This summer, I gained the Development and Communications internship position at Visual Communications Media through Occidental College’s InternLA program.
At VC, I support efforts towards expanding and diversifying the organization’s support base by writing grant proposals and reports, and researching government, foundation, corporate, and individual funding opportunities. Through this internship, I am gaining a well-rounded overview of development, communications, and general non-profit arts management.
InternLA gives students valuable work experience with a variety of organizations and companies throughout the Los Angeles area. I wanted to be a part of InternLA to experience living independently and working in another state other than my home, Hawai’i.
As part of the InternLA program, students are required to attend weekly IMPACT sessions that focus on career and professional development training. Previous sessions have focused on how to network, utilize our strengths, and craft an elevator pitch. Our last IMPACT session was a little different, however, because students made presentations inspired by TED Talks. Our presentations focused on answering:
- Why choose a Liberal Arts education?
- Why hire a Liberal Arts student?
- How does a Liberal Arts education prepares students for leadership roles in the workplace?
- Who are Gen Z?
- How can employers benefit from hiring Gen Z?
In many ways, my liberal arts experience has been beneficial during this summer. My major Comparative Studies in Literature and Culture is a fully interdisciplinary major where students engage at least one specific literature and language and one specialized external discipline of our own choosing. I elected to study Roman art and culture in relation to contemporary film, exploring concepts of viewership and specularity, which is just a fancy way of describing the relationship between performers and audience members. Working for a company like VC has helped with the development of my academic interests. Just like how Roman culture used art as a form of political persuasion, VC understands how media is a tool of empowerment for underrepresented communities.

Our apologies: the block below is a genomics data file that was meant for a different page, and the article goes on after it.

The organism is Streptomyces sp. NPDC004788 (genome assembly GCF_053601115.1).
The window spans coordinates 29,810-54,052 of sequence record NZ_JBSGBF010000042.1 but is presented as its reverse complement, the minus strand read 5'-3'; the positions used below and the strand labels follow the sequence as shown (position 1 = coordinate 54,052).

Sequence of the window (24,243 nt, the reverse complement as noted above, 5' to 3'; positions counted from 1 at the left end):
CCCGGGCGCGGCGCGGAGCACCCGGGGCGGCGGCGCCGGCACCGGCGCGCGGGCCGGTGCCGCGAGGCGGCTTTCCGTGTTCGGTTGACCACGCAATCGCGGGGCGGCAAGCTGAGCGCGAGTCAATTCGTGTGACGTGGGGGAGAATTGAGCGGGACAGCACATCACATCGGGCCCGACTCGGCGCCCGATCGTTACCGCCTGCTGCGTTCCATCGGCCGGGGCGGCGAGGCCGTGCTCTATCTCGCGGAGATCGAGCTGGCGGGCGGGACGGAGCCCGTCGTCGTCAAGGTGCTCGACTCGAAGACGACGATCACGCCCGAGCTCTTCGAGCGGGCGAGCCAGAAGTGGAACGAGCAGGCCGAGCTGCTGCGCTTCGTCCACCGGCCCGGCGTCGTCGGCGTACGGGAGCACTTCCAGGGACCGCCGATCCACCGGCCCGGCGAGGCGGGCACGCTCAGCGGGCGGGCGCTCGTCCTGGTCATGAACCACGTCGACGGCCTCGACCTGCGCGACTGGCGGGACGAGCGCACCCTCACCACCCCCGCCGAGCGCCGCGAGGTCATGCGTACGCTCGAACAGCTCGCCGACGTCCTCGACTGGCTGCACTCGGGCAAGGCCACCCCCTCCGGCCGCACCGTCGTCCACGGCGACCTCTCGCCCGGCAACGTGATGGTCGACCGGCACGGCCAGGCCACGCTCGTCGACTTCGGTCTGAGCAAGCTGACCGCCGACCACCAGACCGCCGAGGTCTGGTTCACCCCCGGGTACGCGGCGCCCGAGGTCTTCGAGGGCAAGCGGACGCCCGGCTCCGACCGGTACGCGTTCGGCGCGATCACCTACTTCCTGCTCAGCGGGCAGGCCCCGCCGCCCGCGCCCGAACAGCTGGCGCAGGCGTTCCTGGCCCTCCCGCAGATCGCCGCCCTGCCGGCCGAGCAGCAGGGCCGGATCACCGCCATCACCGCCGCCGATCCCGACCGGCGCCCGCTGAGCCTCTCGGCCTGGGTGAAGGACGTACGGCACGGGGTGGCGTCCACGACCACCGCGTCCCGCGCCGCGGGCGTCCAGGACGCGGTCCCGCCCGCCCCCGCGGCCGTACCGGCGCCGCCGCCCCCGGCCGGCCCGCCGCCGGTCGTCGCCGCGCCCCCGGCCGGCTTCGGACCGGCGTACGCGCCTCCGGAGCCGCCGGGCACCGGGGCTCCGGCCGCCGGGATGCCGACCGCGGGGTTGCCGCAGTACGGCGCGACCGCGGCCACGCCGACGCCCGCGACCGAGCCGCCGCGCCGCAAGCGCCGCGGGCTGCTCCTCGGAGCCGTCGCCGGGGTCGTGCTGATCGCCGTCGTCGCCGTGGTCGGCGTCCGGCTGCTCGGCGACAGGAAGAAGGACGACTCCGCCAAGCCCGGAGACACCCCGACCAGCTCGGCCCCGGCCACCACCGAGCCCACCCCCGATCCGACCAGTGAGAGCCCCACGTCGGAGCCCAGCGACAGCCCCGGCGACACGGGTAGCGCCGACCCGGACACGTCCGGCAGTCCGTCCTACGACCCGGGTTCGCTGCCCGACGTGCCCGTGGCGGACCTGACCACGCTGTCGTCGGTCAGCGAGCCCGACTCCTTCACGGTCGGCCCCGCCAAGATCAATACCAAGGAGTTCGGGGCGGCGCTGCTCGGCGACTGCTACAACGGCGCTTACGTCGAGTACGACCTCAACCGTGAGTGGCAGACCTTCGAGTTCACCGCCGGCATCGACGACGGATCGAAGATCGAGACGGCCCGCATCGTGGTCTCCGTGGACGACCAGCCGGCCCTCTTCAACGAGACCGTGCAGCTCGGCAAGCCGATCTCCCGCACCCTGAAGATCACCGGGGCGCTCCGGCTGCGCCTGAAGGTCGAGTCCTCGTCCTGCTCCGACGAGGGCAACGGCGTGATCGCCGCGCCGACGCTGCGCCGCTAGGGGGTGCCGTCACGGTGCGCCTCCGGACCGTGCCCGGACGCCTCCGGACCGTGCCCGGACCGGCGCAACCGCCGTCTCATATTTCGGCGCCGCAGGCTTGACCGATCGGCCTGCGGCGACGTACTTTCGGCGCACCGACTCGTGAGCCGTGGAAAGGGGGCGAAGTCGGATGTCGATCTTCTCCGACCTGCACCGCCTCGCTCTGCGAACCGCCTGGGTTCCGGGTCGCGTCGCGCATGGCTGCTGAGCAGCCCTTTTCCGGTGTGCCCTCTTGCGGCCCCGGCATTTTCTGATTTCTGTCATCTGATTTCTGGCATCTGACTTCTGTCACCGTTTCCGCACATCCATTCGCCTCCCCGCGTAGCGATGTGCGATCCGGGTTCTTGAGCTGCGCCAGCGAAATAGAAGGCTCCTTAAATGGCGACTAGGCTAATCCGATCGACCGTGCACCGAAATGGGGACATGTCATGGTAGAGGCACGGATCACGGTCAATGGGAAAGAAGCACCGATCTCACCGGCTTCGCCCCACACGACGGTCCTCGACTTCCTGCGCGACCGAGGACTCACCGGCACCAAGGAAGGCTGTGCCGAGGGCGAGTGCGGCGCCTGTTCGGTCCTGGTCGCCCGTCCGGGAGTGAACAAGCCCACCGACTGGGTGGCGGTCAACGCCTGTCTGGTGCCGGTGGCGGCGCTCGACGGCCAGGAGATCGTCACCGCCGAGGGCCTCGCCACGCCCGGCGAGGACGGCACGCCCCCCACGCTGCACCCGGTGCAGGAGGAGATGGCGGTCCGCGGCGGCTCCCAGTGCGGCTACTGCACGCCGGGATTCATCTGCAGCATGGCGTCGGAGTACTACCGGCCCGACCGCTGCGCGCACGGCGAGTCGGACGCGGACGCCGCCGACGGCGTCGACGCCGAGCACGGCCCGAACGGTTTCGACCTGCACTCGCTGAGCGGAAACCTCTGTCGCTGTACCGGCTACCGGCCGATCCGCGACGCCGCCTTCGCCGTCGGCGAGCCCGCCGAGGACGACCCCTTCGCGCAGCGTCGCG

In turn, the skills I acquired from my major has helped me with the work I do at VC. Forming an argument and finding scholarly sources that support such a specific study requires extensive research and I am encouraged to think in an innovative, creative, and original way. When I’ve had to find other grant opportunities for VC, I applied my research skills. Rather than searching “art grants,” I also looked at the websites of our competitors. Not only have my studies helped me with researching grants, but it also helped me with writing grant proposals. For my thesis-driven papers, I pull information from different sources and combine them into a cohesive argument. Similarly, for VC, I look at how our competitors wrote grant proposals and incorporate certain elements in order to update and improve on our past submissions.
I would also attribute my abilities to the fact that I am Gen Z. Gen Z are post-millennials and our main characteristics include being comfortable with technology and using social media especially as a means of interaction. These skills make us better future employees. Exposed to technology from a young age, I am used to navigating through digital platforms, as most grant applications are now online. I also have this drive to find fulfillment in my work. Knowing that these grants support the work of Asian American and Pacific Islander media creators brings excitement and meaning to what I have done this summer.